Whether you’re getting a new WiFi router or you just want to update your security protocols on the old one, your router needs to be as secure as possible. After all, this is the device that lets you (or rather your computer) access the world wide web.
It’s always great to ensure that your network is set up correctly. All the settings we are going to talk about can be accessed through a computer or a smartphone. Also, keep in mind that the GUI of different routers may look different, but all the settings are essentially the same.
Let’s dive in!
1. Change the default SSID
Your router’s SSID is its name, and it can be seen by all WiFi-compatible devices close by. Access the router settings and go to Basic WiFi Settings and find the SSID line.
Here, you can change your router’s name. If you want to keep your network under the radar, check step 4.
Changing the SSID of your network won’t directly impact security levels. But a unique SSID may repel hackers since it probably means other security measures are up as well.
2. Enable network encryption
Somewhere on the same settings page as SSID, you’ll find Wireless Security Settings. Here, the router will give you several encryption options:
- WEP – the old Wired Equivalent Protection system that isn’t effective anymore;
- WPA – the newer WiFi Protected Access is much more reliable and widely used;
- WPA2 – the most used form of encryption around the world at the moment;
- *WPA3 – even stronger than WPA, but it’s only recently been certified.
WPA2 is probably the best encryption type at the moment since it’s compatible with most devices.
3. Set a strong and unique password
Once you set the encryption, the router will ask you to set a network password. Some security experts would argue that this is the most important step in the WiFi router setup.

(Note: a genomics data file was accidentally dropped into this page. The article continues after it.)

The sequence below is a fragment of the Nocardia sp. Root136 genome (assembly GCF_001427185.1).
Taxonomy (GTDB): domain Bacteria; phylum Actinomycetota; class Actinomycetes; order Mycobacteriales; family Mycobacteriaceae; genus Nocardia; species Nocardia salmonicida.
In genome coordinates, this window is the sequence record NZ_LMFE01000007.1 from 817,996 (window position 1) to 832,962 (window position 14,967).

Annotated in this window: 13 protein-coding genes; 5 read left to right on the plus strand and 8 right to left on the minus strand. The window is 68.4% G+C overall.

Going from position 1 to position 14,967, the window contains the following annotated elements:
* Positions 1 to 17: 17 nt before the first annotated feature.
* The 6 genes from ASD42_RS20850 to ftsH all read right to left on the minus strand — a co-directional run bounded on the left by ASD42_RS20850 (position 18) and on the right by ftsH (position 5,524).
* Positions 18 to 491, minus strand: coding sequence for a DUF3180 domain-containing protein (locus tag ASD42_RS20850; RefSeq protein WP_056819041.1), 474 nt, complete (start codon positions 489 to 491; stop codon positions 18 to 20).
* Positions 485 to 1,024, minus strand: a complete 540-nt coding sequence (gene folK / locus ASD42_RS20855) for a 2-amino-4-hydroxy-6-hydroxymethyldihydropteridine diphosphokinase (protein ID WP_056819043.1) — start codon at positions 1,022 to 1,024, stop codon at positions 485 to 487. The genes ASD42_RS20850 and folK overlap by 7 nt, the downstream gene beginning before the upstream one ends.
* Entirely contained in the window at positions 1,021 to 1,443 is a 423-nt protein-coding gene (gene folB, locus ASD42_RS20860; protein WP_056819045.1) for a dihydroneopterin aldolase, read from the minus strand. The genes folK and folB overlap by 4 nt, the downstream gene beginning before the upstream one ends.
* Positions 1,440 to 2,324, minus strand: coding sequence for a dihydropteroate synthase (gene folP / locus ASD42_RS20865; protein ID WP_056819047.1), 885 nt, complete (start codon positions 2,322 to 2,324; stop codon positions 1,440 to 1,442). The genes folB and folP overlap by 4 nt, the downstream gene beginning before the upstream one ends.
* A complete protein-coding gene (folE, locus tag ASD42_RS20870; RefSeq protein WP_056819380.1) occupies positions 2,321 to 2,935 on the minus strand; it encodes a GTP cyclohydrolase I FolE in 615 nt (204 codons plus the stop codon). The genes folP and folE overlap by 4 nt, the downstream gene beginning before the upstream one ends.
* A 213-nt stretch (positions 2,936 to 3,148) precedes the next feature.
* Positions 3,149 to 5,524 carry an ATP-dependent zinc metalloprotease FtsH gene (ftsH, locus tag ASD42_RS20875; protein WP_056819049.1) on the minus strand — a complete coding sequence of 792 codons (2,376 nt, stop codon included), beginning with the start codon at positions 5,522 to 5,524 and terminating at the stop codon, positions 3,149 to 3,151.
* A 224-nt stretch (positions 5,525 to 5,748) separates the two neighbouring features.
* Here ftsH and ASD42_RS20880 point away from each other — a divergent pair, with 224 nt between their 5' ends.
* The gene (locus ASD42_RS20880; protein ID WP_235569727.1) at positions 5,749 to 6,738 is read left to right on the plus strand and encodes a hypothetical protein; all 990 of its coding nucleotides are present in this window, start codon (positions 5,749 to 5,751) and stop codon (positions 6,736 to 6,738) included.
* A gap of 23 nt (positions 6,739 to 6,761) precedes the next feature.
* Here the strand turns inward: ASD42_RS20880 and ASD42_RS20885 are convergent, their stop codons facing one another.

While setting up a password, you need to think about its complexity and length. Use special characters and try not to use actual words in your passwords. Strong passwords have one single downside: they can be impossible to remember. That’s why you should write it down as soon as you create it. You can simply use a piece of paper or even store it in a password manager.
4. Disable network name broadcasting
Your WiFi router will also give you the option to hide the network from the Available Wireless Connections list. If you do this, whoever wants to connect will need both the WiFi name and password to get in.
Find the Basic WiFi Settings page and find the SSID Broadcast button and turn it off. Hackers will have a harder time breaking into your network if they can’t find you in the first place.
5. Update your router’s firmware
WiFi routers operate with the help of basic software, often referred to as firmware. And, just like any other gadget with software, it needs regular updates.
Router firmware updates most likely contain security patches, and luckily, they don’t roll out that often. Just remember to check the Firmware Update section every once in a while.
6. Turn off UPnP
The Universal Plug and Play feature is something most routers offer. Its purpose is to help your smart devices connect to the network faster. It’s a useful feature for people with IoT devices and gaming consoles.
Unfortunately, UPnP also creates a potential entry point for hackers. So, if you really need it, leave UPnP on. Otherwise, turning it off will add a layer of protection to your WiFi network.
7. Do regular check-ups
Lastly, there are a few other things you should consider adding to your security routine:
- Check who is using your network every once in a while;
- Change your SSID and password every year;
- Install firmware updates.
And there you go! Follow these simple steps, and your network will be safe and sound.
People forget about basic cybersecurity steps more often than not, thinking that it’s enough to just plug their routers in. While the internet is faster and more regulated today than ever, it is also more dangerous in terms of security. So, prevent all sorts of malware by securing your WiFi router ASAP!